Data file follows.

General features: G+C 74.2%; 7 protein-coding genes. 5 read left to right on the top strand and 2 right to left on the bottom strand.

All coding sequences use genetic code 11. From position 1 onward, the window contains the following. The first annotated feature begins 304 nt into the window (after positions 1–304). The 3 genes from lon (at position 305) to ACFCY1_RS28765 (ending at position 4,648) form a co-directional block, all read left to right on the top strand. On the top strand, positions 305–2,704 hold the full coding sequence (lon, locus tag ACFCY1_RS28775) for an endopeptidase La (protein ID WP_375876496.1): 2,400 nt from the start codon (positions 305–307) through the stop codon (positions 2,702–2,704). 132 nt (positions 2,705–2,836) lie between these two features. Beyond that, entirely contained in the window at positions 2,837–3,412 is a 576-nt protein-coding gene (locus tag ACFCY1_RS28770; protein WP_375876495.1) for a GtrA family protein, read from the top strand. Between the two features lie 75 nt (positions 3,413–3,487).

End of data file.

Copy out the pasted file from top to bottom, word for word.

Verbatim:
General features: G+C 74.2%; 7 protein-coding genes. 5 read left to right on the top strand and 2 right to left on the bottom strand.

All coding sequences use genetic code 11. From position 1 onward, the window contains the following. The first annotated feature begins 304 nt into the window (after positions 1–304). The 3 genes from lon (at position 305) to ACFCY1_RS28765 (ending at position 4,648) form a co-directional block, all read left to right on the top strand. On the top strand, positions 305–2,704 hold the full coding sequence (lon, locus tag ACFCY1_RS28775) for an endopeptidase La (protein ID WP_375876496.1): 2,400 nt from the start codon (positions 305–307) through the stop codon (positions 2,702–2,704). 132 nt (positions 2,705–2,836) lie between these two features. Beyond that, entirely contained in the window at positions 2,837–3,412 is a 576-nt protein-coding gene (locus tag ACFCY1_RS28770; protein WP_375876495.1) for a GtrA family protein, read from the top strand. Between the two features lie 75 nt (positions 3,413–3,487).